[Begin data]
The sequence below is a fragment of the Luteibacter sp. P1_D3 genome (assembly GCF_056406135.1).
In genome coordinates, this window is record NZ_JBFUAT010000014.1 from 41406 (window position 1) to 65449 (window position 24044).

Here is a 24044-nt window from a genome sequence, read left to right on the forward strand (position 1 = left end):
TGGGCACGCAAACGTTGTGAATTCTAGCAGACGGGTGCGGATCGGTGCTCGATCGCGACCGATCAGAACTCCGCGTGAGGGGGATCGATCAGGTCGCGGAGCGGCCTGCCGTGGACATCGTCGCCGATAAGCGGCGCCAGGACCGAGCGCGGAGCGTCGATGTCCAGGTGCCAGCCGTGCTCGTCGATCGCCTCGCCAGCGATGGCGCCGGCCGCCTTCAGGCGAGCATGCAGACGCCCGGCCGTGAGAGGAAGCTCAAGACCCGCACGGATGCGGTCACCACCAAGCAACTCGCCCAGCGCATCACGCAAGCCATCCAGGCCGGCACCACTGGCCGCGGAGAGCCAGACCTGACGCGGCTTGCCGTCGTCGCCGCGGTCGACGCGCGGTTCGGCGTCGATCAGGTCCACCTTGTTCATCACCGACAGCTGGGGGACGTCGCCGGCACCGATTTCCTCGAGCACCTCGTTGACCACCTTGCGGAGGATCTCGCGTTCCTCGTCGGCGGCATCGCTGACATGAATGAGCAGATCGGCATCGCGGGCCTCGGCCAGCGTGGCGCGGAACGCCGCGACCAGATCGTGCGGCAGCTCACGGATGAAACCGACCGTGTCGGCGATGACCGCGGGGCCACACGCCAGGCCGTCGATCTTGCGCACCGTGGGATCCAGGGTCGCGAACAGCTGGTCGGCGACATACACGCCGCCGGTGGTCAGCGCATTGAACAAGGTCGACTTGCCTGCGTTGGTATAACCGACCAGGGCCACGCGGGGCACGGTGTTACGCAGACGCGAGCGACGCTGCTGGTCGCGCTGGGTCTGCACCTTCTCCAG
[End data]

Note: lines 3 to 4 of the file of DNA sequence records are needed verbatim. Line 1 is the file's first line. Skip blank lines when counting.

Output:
Here is a 24044-nt window from a genome sequence, read left to right on the forward strand (position 1 = left end):
TGGGCACGCAAACGTTGTGAATTCTAGCAGACGGGTGCGGATCGGTGCTCGATCGCGACCGATCAGAACTCCGCGTGAGGGGGATCGATCAGGTCGCGGAGCGGCCTGCCGTGGACATCGTCGCCGATAAGCGGCGCCAGGACCGAGCGCGGAGCGTCGATGTCCAGGTGCCAGCCGTGCTCGTCGATCGCCTCGCCAGCGATGGCGCCGGCCGCCTTCAGGCGAGCATGCAGACGCCCGGCCGTGAGAGGAAGCTCAAGACCCGCACGGATGCGGTCACCACCAAGCAACTCGCCCAGCGCATCACGCAAGCCATCCAGGCCGGCACCACTGGCCGCGGAGAGCCAGACCTGACGCGGCTTGCCGTCGTCGCCGCGGTCGACGCGCGGTTCGGCGTCGATCAGGTCCACCTTGTTCATCACCGACAGCTGGGGGACGTCGCCGGCACCGATTTCCTCGAGCACCTCGTTGACCACCTTGCGGAGGATCTCGCGTTCCTCGTCGGCGGCATCGCTGACATGAATGAGCAGATCGGCATCGCGGGCCTCGGCCAGCGTGGCGCGGAACGCCGCGACCAGATCGTGCGGCAGCTCACGGATGAAACCGACCGTGTCGGCGATGACCGCGGGGCCACACGCCAGGCCGTCGATCTTGCGCACCGTGGGATCCAGGGTCGCGAACAGCTGGTCGGCGACATACACGCCGCCGGTGGTCAGCGCATTGAACAAGGTCGACTTGCCTGCGTTGGTATAACCGACCAGGGCCACGCGGGGCACGGTGTTACGCAGACGCGAGCGACGCTGCTGGTCGCGCTGGGTCTGCACCTTCTCCAG